Train derailments dramatically increasing in Canada
CN given strict deadlines on Wabamun clean-up
Alberta's Environment Minister uses ripe language of CN's mismanagement
August 15, 2005
Alberta Environment gave CN a deadline of noon today (August 15th) to contain the remaining oil that was spilled into Lake Wabamun,
located just west of Edmonton, following a derailment of 45-railcars on August 3rd.  The company must also adhere to other deadlines or
face prosecution if they fail to comply.

CN has to provide Alberta Environment with an initial land remediation plan, and has until Tuesday, August 16th to provide a cleanup
plan for the shoreline of Lake Wabamun as well as a short-term monitoring plan by Thursday, August 18th.

Over the coming week, the company has also been directed to establish long-term plans for water surface management, remediation,
monitoring, communications, and detailed reports to residents within a one-kilometre radius of the accident site as to their clean up
efforts to date.

CN has been widely criticized in the media for their lackluster approach on the environmental damage and overall handling of the
situation.  This disaster has been a media nightmare for Canada's largest railway, who most have accused of being woefully slow in
understanding the scope of the accident and feelings of those directly affected by it.

Alberta Environment Minister Guy Boutillier expressed frustration with CN during an interview on CBC Television's The National, where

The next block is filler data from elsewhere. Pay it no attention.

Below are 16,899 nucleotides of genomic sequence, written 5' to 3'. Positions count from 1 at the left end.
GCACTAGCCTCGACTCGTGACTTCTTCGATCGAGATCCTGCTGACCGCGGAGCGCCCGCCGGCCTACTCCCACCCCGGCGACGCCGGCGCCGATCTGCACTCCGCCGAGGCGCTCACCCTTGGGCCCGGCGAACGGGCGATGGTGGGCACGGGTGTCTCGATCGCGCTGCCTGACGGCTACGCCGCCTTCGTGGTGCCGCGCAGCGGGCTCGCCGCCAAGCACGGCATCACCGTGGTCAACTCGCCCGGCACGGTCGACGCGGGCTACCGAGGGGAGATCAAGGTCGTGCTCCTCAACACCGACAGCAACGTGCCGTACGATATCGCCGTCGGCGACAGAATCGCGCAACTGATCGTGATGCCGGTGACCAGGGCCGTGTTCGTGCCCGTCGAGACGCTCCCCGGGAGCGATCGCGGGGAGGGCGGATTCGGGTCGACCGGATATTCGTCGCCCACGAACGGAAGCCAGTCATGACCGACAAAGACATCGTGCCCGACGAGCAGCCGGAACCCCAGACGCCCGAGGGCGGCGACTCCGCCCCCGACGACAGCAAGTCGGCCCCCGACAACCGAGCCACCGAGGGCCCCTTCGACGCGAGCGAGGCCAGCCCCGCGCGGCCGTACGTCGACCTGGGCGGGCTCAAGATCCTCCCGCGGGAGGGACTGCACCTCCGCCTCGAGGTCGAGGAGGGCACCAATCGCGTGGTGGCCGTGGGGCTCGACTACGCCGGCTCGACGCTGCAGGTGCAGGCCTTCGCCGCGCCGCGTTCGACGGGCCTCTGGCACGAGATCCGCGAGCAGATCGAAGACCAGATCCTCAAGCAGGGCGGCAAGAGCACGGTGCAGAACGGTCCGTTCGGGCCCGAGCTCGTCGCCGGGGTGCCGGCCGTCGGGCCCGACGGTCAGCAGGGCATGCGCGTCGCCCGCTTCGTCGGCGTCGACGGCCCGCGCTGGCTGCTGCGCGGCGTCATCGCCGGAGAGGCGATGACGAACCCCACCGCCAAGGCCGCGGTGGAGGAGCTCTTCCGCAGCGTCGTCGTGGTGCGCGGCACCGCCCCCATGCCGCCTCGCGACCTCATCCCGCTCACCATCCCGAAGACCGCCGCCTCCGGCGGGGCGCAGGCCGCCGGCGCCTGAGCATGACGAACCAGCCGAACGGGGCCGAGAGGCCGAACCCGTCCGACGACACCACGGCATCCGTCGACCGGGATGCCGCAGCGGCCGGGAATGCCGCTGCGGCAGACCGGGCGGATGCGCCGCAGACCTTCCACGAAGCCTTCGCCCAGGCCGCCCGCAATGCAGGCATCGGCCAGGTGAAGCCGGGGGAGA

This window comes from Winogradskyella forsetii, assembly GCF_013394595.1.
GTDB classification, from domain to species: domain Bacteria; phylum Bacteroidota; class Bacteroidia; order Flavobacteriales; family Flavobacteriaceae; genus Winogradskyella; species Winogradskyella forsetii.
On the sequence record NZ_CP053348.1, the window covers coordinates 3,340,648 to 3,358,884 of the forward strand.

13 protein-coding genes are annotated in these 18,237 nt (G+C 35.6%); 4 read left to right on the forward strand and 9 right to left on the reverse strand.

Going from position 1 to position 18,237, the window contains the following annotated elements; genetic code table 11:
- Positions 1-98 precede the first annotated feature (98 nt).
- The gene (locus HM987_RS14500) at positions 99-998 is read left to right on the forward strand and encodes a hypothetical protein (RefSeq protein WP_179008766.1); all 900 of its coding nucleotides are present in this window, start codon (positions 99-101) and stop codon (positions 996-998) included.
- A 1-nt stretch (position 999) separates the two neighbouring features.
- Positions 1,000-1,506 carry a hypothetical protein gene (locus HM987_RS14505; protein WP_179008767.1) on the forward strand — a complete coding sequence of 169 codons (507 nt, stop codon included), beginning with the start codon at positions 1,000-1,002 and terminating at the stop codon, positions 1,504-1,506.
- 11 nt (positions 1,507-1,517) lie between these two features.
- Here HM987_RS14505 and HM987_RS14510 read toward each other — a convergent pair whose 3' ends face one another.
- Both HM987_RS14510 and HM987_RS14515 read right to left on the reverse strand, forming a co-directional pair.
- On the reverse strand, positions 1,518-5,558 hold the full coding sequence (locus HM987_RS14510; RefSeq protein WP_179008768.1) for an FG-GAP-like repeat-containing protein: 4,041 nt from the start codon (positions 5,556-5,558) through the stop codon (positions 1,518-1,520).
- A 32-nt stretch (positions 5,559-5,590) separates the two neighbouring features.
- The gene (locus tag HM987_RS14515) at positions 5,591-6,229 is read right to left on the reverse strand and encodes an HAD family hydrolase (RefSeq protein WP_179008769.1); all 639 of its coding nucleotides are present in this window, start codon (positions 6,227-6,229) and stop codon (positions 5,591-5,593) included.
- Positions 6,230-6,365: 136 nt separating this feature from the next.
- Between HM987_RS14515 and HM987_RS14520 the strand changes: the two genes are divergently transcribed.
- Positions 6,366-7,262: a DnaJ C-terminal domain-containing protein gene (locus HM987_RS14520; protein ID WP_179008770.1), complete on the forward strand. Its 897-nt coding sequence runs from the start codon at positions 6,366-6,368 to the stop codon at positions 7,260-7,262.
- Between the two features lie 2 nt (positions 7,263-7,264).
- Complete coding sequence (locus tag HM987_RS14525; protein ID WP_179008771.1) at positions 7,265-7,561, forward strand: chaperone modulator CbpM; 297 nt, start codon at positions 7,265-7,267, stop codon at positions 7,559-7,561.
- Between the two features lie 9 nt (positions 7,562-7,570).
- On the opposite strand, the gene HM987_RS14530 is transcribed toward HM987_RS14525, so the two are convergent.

he stated: "I'm pissed off with CN's handling of the oil spill at Lake Wabamun."  Boutillier reportedly called CN's Chief Executive Officer
Hunter Harrison and used "ripe language" in expressing his concerns and frustration with CN over their complete mismanagement of
the situation.

CN's President and CEO issued a public apology to the residents of Alberta and Lake Wabamun.

CN may face fines and legal sanctions from the Province of Alberta, as well as the Federal Government.  Additionally, based on the huge
property and environmental damage that's been reported, CN will also be facing several lawsuits from property owners.  The total bill
could well run into the millions.

An investigation is also being conducted by the province's labour standards watchdog.  Alberta Occupational Health and Safety was
investigating the working conditions of CN employees who have been cleaning up the site.  Concern was raised over CN not disclosing
to both their employees and the public that a potentially cancer-causing chemical leaked from one of the 45-cars.

CN waited four days before disclosing this important health issue.   

The investigation by Alberta Environment also continues.
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